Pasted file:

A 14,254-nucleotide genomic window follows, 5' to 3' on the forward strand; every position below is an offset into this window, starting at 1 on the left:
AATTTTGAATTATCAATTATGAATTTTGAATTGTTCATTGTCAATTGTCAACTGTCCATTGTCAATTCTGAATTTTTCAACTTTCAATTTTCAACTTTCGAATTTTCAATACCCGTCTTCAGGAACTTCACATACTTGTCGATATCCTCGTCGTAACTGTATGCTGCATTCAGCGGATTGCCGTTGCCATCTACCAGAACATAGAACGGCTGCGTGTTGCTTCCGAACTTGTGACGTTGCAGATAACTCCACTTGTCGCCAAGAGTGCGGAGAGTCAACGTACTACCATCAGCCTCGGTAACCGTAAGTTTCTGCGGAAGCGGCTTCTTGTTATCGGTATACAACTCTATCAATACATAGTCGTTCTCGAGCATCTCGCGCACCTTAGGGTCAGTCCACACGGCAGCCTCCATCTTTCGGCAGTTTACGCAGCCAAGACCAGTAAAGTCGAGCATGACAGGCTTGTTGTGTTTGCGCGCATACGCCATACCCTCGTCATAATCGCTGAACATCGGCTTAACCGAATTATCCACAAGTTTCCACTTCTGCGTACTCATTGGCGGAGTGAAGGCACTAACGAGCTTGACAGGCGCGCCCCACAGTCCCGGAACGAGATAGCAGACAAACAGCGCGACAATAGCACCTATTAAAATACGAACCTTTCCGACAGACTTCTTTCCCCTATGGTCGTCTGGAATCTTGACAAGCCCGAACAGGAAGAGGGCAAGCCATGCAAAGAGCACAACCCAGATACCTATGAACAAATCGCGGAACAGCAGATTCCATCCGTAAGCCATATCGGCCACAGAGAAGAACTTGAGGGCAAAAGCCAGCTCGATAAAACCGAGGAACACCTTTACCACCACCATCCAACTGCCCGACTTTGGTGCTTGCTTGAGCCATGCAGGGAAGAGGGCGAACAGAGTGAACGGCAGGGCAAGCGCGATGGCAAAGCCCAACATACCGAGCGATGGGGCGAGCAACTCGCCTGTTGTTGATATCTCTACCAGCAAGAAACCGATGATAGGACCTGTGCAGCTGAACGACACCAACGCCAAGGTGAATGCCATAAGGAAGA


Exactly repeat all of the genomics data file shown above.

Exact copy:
A 14,254-nucleotide genomic window follows, 5' to 3' on the forward strand; every position below is an offset into this window, starting at 1 on the left:
AATTTTGAATTATCAATTATGAATTTTGAATTGTTCATTGTCAATTGTCAACTGTCCATTGTCAATTCTGAATTTTTCAACTTTCAATTTTCAACTTTCGAATTTTCAATACCCGTCTTCAGGAACTTCACATACTTGTCGATATCCTCGTCGTAACTGTATGCTGCATTCAGCGGATTGCCGTTGCCATCTACCAGAACATAGAACGGCTGCGTGTTGCTTCCGAACTTGTGACGTTGCAGATAACTCCACTTGTCGCCAAGAGTGCGGAGAGTCAACGTACTACCATCAGCCTCGGTAACCGTAAGTTTCTGCGGAAGCGGCTTCTTGTTATCGGTATACAACTCTATCAATACATAGTCGTTCTCGAGCATCTCGCGCACCTTAGGGTCAGTCCACACGGCAGCCTCCATCTTTCGGCAGTTTACGCAGCCAAGACCAGTAAAGTCGAGCATGACAGGCTTGTTGTGTTTGCGCGCATACGCCATACCCTCGTCATAATCGCTGAACATCGGCTTAACCGAATTATCCACAAGTTTCCACTTCTGCGTACTCATTGGCGGAGTGAAGGCACTAACGAGCTTGACAGGCGCGCCCCACAGTCCCGGAACGAGATAGCAGACAAACAGCGCGACAATAGCACCTATTAAAATACGAACCTTTCCGACAGACTTCTTTCCCCTATGGTCGTCTGGAATCTTGACAAGCCCGAACAGGAAGAGGGCAAGCCATGCAAAGAGCACAACCCAGATACCTATGAACAAATCGCGGAACAGCAGATTCCATCCGTAAGCCATATCGGCCACAGAGAAGAACTTGAGGGCAAAAGCCAGCTCGATAAAACCGAGGAACACCTTTACCACCACCATCCAACTGCCCGACTTTGGTGCTTGCTTGAGCCATGCAGGGAAGAGGGCGAACAGAGTGAACGGCAGGGCAAGCGCGATGGCAAAGCCCAACATACCGAGCGATGGGGCGAGCAACTCGCCTGTTGTTGATATCTCTACCAGCAAGAAACCGATGATAGGACCTGTGCAGCTGAACGACACCAACGCCAAGGTGAATGCCATAAGGAAGA